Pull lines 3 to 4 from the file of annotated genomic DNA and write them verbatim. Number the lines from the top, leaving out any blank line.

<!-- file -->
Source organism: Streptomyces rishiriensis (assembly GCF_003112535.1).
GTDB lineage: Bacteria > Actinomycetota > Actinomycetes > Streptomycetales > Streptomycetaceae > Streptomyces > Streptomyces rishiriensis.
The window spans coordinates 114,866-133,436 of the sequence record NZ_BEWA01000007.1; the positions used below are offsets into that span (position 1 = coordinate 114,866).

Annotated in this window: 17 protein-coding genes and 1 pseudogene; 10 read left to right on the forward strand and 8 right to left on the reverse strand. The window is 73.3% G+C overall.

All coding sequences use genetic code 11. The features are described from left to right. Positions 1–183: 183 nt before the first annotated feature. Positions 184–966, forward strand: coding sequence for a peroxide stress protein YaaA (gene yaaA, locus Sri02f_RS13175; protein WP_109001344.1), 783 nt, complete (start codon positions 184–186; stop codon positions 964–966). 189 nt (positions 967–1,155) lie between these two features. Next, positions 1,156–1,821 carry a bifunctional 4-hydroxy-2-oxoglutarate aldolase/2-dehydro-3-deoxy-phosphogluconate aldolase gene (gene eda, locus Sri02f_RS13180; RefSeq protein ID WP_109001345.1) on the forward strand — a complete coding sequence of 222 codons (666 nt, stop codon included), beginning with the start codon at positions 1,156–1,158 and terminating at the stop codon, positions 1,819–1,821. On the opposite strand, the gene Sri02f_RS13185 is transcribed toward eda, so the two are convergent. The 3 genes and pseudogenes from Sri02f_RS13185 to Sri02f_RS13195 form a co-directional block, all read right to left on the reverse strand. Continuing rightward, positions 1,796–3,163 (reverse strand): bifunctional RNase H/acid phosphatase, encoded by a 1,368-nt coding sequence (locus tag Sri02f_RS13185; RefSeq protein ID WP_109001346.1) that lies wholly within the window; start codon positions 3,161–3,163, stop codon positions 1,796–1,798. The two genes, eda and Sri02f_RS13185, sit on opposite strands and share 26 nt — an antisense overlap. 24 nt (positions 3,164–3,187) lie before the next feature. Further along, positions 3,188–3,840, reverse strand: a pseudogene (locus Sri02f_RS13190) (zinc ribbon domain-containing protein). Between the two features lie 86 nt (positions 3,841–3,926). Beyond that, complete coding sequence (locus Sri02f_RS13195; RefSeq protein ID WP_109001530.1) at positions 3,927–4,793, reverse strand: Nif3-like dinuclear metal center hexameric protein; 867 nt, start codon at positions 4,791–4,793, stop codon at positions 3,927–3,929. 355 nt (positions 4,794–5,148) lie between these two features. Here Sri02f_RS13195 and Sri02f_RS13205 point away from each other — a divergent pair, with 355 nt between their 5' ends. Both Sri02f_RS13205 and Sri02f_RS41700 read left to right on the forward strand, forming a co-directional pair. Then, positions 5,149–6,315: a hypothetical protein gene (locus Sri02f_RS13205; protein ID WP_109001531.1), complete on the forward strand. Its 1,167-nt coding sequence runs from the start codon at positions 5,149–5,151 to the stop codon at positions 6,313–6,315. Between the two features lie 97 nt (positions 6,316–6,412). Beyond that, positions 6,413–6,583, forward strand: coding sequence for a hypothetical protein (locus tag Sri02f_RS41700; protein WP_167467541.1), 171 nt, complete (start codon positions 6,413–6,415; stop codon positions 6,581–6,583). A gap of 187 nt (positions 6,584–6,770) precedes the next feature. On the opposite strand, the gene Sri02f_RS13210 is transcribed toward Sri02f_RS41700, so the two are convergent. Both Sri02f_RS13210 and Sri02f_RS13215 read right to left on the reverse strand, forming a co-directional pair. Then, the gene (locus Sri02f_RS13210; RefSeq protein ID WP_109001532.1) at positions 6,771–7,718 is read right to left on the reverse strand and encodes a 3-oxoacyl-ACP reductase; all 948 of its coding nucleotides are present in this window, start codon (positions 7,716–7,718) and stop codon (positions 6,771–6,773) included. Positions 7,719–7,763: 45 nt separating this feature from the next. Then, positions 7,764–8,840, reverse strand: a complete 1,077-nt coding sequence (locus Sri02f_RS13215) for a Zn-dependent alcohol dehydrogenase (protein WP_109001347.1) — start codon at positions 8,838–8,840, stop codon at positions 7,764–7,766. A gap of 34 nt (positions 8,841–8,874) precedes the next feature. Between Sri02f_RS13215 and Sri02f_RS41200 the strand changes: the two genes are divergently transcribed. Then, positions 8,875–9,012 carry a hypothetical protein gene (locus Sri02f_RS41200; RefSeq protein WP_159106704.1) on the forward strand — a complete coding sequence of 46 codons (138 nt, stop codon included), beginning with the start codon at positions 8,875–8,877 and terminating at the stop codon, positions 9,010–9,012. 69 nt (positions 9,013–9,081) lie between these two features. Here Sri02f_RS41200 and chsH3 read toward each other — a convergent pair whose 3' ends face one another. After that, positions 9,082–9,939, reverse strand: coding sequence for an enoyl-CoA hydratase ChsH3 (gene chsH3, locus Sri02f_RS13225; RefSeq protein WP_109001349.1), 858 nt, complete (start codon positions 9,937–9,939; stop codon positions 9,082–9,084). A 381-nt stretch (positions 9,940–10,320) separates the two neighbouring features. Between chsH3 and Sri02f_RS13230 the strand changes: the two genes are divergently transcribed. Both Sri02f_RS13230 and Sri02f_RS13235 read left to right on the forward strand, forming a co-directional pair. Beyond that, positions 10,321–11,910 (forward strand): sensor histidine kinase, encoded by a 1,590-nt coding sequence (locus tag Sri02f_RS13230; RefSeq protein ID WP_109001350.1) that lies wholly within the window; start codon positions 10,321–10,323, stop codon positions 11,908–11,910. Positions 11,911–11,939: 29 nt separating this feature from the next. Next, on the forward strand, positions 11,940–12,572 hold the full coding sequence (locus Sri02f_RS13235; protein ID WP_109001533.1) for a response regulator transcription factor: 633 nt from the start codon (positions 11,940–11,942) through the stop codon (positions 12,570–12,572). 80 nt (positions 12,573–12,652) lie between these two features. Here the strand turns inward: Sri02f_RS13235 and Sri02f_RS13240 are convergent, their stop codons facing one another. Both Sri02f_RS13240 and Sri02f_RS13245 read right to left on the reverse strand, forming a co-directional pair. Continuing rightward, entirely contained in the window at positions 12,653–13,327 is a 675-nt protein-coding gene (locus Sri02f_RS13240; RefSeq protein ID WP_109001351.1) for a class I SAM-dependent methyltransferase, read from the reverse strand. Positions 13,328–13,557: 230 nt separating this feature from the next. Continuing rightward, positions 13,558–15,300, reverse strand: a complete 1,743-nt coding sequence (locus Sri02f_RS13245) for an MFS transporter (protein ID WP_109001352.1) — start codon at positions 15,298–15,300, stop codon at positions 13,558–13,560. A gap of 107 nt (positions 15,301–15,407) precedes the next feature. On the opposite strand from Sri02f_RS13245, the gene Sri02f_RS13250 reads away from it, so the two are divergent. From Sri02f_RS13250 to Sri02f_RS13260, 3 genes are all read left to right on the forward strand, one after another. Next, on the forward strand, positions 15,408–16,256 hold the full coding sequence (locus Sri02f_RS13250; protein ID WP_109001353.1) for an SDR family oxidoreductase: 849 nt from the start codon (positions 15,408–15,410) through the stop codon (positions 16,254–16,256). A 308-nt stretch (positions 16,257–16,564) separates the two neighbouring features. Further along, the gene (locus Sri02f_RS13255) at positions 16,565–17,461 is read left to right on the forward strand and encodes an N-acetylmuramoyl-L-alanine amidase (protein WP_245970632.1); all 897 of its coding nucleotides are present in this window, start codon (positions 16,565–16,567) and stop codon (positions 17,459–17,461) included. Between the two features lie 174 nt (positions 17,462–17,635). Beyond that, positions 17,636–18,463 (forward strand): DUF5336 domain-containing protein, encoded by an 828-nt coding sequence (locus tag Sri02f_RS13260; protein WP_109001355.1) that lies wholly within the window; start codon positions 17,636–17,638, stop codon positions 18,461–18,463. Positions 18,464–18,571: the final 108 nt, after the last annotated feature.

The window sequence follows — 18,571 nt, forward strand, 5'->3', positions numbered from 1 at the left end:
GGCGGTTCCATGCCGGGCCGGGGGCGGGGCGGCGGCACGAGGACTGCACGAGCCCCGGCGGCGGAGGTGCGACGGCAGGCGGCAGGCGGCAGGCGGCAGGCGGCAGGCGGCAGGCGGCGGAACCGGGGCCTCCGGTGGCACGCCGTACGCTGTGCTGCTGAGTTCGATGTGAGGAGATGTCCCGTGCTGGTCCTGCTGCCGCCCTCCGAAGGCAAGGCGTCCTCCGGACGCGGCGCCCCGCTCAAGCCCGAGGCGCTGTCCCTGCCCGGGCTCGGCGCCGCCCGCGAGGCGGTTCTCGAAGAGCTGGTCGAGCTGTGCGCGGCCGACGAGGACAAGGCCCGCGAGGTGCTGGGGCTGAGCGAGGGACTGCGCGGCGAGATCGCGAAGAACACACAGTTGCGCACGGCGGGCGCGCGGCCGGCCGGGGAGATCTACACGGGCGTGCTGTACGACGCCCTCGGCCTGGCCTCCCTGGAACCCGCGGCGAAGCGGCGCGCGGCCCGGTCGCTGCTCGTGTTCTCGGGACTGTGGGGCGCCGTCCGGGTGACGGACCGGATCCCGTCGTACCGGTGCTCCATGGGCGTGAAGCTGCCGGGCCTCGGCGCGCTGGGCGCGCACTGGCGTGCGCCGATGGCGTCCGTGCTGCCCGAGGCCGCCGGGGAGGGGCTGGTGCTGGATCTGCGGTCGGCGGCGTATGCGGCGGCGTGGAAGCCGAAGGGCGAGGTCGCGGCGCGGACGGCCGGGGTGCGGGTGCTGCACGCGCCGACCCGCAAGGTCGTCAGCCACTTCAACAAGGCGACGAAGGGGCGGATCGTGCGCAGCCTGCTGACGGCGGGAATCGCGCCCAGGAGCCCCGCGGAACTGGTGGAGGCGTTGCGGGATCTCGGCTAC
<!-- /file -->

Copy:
The window spans coordinates 114,866-133,436 of the sequence record NZ_BEWA01000007.1; the positions used below are offsets into that span (position 1 = coordinate 114,866).

Annotated in this window: 17 protein-coding genes and 1 pseudogene; 10 read left to right on the forward strand and 8 right to left on the reverse strand. The window is 73.3% G+C overall.